What Is Cool?


When I was a kid, I was obsessed with Humphrey Bogart. I had this large cardboard cut out of him in my room, wearing that suit, that hat, and leaning just so with a cigarette. Yes, in the 70s cigarettes were not yet so thoroughly stigmatized but we’ll return to cigarettes shortly. I was into Fred Astaire, too, but the whole jubilant dancing thing had its limits in my book. No, I was mostly into Bogie’s whole shtick — his delivery, his tone, his posture. I was into cool.

I’ve been intrigued by the concept of cool ever since — not being cool, mind you, as I am not nor will ever be cool. I’m too goofy, too emphatic, too slovenly — words, stains, emotions, anxiety leak from me continuously. No, I’m not cool but I’ve been interested in the concept of cool, the definition of cool, the operation of cool.

Of course, we use cool in a variety of contexts to describe what seem like vastly different experiences. For instance, you look at a video that visualizes the entire universe and you say, Cool! It’s a declaration that whatever has been offered — a fact, a song, a movie — is something worth taking note of, something that exceeds the everyday. It could be a break dancer, a picture of a volcano mid-explosion, or a fact about scorpions. But cool is different than cute or beautiful or awesome, all of which grab our attention and exceed the everyday. But they do so in different ways. So what is it that makes things as different as Bogart and black holes cool?

Cool is restrained, but not repressed, passion. It’s a burbling that doesn’t explode. It’s contained but not staid. Picture all the icons of cool — Bogart, Dean, Chow Yun-Fat, Pam Grier. They are all brimming with life and yet somehow keep it all together. They’re not Jack Black, coming out of his pants. They’re not Jim Carrey or Robin Williams flailing about. They’re not Mr. Pink; they’re Joe Cabot, the boss (not quite Mr. Blonde who’s a psychopath, not cool). They are founts of passion but they don’t let themselves get carried away; they control and contain their vim. They’re sensitive but — or and so — they maintain a certain distance, a certain stoic resolve.

Oh, these cool cats may be pushed to the limit. But even when they’re up against the wall, even when they’re sweaty and tired and have shot and killed a bevy of thugs, even when the cops and the mobsters are both breathing down their necks, they never become unglued. Cool under pressure, is the expression. But they don’t have ice in their veins; they bleed hot but they bleed rarely.

Tarantino, who is himself so uncool, loves the cool. Think about Jackie Brown. De Niro and Sam Jackson want to be cool but are too goofy, too full of themselves, too showy, too quick to fly off the handle. But Pam Grier’s Jackie Brown? She’s one cool customer, even with a gun in her face. (Meanwhile, Pulp Fiction is homage to the cool — Vincent and Jules, Butch, Marsellus, Esmeralda Villalobos. Everyone else is, for the most part, killed.)

So back to those cigarettes. Why are — or were — they so cool? Picture the characters in Wong Kar Wai’s incredible Fallen Angels. They’re always smoking. Now think about how I just used that word, smoking. They are giving off heat, passion and life itself radiating out of them: they are smoking. But they’re always smoking cigarettes, too. Because a cigarette is, quite literally, this discrete containment of heat. A cigarette is bounded yet burns. And this is the very definition of cool: fire under control without ever being uptight.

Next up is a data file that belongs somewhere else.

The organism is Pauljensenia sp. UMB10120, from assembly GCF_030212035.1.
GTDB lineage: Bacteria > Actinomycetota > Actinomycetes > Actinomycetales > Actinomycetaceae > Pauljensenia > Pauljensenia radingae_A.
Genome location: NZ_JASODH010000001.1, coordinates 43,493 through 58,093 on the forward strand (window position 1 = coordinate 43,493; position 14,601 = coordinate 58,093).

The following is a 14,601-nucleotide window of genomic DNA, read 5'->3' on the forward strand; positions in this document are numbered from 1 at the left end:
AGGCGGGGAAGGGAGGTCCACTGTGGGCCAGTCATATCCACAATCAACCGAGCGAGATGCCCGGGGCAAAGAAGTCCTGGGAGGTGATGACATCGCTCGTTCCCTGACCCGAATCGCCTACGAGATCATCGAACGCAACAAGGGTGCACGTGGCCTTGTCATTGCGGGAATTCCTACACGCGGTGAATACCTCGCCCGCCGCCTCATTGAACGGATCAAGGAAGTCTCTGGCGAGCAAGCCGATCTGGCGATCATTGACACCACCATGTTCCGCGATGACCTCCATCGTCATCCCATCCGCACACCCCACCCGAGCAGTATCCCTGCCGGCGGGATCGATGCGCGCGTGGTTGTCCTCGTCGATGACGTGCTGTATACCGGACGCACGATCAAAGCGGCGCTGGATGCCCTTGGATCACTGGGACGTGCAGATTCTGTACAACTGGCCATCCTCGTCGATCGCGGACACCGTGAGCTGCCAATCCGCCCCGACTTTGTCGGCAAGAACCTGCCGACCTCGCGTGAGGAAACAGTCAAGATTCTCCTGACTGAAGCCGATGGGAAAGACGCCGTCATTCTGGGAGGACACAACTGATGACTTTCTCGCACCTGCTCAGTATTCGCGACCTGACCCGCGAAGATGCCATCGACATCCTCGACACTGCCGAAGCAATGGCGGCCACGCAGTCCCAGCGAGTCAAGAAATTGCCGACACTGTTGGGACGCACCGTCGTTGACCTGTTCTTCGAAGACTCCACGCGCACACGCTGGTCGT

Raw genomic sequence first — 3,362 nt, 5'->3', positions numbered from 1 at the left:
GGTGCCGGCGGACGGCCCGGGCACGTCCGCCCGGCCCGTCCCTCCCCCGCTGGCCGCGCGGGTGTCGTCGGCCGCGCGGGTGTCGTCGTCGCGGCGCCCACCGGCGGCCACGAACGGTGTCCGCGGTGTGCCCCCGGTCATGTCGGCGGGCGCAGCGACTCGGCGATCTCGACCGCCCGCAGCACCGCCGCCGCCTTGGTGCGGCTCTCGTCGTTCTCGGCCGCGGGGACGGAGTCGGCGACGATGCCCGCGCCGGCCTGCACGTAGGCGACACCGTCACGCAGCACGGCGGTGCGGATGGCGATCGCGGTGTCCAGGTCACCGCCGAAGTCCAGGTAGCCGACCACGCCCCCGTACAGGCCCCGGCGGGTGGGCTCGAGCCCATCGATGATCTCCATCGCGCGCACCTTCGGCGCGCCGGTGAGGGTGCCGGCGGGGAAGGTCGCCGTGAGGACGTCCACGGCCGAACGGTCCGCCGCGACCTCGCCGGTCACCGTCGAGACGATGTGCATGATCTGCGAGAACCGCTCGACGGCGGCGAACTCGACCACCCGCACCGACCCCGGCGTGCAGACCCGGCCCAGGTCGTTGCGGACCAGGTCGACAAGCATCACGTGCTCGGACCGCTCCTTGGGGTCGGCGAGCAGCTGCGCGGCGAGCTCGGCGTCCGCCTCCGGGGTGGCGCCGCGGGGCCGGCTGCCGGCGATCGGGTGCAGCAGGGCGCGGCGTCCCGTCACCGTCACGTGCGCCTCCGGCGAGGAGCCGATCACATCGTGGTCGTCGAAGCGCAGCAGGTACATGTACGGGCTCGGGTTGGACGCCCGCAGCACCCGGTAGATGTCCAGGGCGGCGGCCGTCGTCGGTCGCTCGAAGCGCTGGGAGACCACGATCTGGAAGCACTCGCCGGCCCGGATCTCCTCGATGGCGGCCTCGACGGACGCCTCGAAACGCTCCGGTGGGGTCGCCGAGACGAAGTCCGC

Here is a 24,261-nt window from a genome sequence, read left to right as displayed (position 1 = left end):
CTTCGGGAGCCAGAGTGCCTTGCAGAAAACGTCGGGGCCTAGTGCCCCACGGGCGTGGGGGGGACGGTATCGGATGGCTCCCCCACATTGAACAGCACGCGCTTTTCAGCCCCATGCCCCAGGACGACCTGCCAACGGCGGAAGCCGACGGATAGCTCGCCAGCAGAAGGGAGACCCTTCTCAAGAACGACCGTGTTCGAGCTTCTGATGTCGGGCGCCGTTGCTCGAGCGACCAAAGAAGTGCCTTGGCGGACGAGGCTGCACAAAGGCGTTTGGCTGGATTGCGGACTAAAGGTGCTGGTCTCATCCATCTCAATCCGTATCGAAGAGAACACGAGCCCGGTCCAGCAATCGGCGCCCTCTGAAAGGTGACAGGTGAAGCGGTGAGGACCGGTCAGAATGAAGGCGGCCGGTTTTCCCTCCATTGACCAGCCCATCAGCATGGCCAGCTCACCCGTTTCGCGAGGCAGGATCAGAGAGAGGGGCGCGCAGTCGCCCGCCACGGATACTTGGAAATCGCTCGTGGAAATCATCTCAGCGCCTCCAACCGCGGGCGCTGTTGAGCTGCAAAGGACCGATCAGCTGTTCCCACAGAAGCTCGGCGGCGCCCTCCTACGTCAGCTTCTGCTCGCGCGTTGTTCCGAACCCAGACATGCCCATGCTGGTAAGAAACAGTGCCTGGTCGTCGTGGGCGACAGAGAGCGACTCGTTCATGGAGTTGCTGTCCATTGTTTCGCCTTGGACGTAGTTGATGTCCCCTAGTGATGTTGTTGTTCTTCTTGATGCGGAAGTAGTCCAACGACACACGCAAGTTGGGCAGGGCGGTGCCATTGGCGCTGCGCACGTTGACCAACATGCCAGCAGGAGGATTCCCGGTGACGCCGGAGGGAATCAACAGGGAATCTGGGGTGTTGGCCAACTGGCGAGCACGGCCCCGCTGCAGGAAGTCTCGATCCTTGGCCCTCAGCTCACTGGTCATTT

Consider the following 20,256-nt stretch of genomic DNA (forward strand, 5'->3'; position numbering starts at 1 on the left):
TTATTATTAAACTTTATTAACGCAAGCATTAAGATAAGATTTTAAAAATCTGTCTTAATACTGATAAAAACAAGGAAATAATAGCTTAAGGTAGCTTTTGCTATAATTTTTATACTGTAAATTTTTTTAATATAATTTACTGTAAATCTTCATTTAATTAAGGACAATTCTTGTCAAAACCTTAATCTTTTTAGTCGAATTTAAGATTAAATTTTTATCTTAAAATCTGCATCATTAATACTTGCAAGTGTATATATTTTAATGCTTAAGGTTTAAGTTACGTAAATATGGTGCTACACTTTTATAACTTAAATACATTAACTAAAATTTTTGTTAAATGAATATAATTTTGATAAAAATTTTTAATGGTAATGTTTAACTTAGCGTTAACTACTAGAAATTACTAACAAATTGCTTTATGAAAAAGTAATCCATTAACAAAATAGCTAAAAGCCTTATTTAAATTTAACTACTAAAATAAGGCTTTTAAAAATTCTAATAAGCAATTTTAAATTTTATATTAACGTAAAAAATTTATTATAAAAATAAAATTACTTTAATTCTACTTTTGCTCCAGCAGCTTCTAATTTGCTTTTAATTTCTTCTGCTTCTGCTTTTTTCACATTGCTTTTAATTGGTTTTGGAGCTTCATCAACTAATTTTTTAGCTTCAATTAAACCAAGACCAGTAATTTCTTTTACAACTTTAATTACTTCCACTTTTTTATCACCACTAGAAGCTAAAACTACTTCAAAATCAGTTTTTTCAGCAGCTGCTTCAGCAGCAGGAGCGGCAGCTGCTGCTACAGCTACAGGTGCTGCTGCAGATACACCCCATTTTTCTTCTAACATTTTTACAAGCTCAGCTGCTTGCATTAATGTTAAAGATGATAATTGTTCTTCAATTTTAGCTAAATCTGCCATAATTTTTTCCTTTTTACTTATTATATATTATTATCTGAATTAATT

Now picture Tony Soprano with his cigar. It’s a containment of fire but it’s big, consumptive, gangly — just like Tony. In fact, the characters in The Sopranos are never quite cool. They try to be cool but, in reality, they are emotional adolescents who give way to their immediate passions. Tony is always fighting his anger; Phil Leotardo is overcome with resentment. They’re too out of control — just as a cigar is a barely contained cigarette (not that cigars can’t be cool; they just need a different disposition). The very premise of The Sopranos is precisely that Tony can’t keep it contained, that he keeps having panic attacks: that he’s not actually cool. We see this in Scorsese’s mob films, too. Think of Joe Pesci: he’s constantly going off the deep end. Sure, there are cool gangsters. But, in the recent depictions, most of them are always coming unglued.

I am not ignoring the politics and economics of smoking. Yes, there is vested interest by Big Tobacco in making cigarettes cool. But the fact is cigarettes are kinda cool. That doesn’t mean they’re not also grotesque or tainted by need and greed. We don’t live in an age of cool; we live in an age of anxiety and fear so of course we feel that way about smoking.

The Velvet Underground is cool. Think of Lou Reed’s voice, its deadpan, understated delivery of extreme states. And I feel just like Jesus’ son. The VU were all New York cool, a counterpoint to San Francisco’s flowing hippy madness. The Grateful Dead are a lot of things but cool isn’t one. Dead shows were too exuberant, all that loose pajama clothing twirling and twirling and jiggying. Please note that I’m not passing judgment. I love both the VU and the Dead (I went to 25 or so Dead shows back in the day). I’m only trying to understand the ways of cool.

So why do we say cool when we hear certain facts or watch certain videos? Because we’re experiencing cool, a discrete nugget of knowledge or life that is brimming with excess.

Martinis are not just cool: they breed coolness. Consider the martini glass. It’s a lot of strong booze delivered in a glass that demands the drinker keep it together. If you get sloppy drinking a martini — a drink that is getting you lit — you won’t be able to drink it. The martini glass is more than a symbol. It is a pedagogy in the ways of being cool: be lit, always, but keep it together.